Cocaine navy is busted
Brazil (AP) - The arrest of a fugitive drug lord in Brazil yesterday has toppled an empire that used submarines to put 15 tonnes of cocaine a month on US and European streets.
The raid on "Don Pablo" Rayo-Montano's Brazilian mansion capped a three-year manhunt that resulted in more than 100 arrests, and the seizure of 52 tonnes of cocaine and $92.5 million of the kingpin's assets, including three islands he owned off Panama.
"The Rayo-Montano organisation had its own private, rogue navy to run a drug business that was nearly as sophisticated as a small nation," said US Drug Enforcement Administration chief Karen Tandy.
"Rayo-Montano's decadent, drug-funded lifestyle has caught up with him," Ms Tandy said. "This morning, his real estate holdings went from three islands to one jail cell."
New York City-based DEA agents involved in "Operation Twin Oceans" helped identify Mr Rayo-Montano's associates, and an investigation was continuing to run down his city connections.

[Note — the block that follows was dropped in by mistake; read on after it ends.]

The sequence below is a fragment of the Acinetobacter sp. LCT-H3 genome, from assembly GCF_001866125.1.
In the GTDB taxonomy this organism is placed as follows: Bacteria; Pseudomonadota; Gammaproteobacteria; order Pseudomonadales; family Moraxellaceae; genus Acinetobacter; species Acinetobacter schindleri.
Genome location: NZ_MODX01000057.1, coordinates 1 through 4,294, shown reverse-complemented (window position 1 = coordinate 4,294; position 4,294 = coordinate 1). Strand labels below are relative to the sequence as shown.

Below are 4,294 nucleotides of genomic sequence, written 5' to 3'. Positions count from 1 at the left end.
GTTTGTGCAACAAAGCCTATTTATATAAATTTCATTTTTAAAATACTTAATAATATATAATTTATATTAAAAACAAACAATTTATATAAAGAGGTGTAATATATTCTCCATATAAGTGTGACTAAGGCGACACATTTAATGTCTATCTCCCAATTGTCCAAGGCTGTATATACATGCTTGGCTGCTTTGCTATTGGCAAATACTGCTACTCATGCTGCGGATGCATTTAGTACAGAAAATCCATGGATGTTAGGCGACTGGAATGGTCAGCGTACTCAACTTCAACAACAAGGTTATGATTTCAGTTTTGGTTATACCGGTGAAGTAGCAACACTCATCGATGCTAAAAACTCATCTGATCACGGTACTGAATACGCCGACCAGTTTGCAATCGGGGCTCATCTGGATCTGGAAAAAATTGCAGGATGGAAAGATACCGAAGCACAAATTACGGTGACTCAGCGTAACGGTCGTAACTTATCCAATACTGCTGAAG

Mr Rayo-Montano used the islands off Panama's Pacific coast as shipment points for his fleet of cargo vessels outfitted with underwater lines to tow submersibles packed with cocaine, DEA officials said.
The small submarines would mostly be towed on the surface but they could submerge to evade the Coast Guard.
The DEA operation, co-ordinated with the United States Coast Guard, the United States Navy and agents from nine other countries, hit its most sensitive point with the planned raid on Mr Rayo-Montano's Sao Paulo hideout.
US agents feared that Brazilian police, who have seen more than 40 officers killed in the past week in running street battles with local gangs, might be diverted and that Mr Rayo-Montano, tipped off by other arrests, would go on the run.
But the Sensitive Investigations Unit of the Brazilian Federal Police executed the pre-dawn raid on Mr Rayo-Montano's mansion without incident. "The Brazilians really stepped up to the plate on this one," a source said.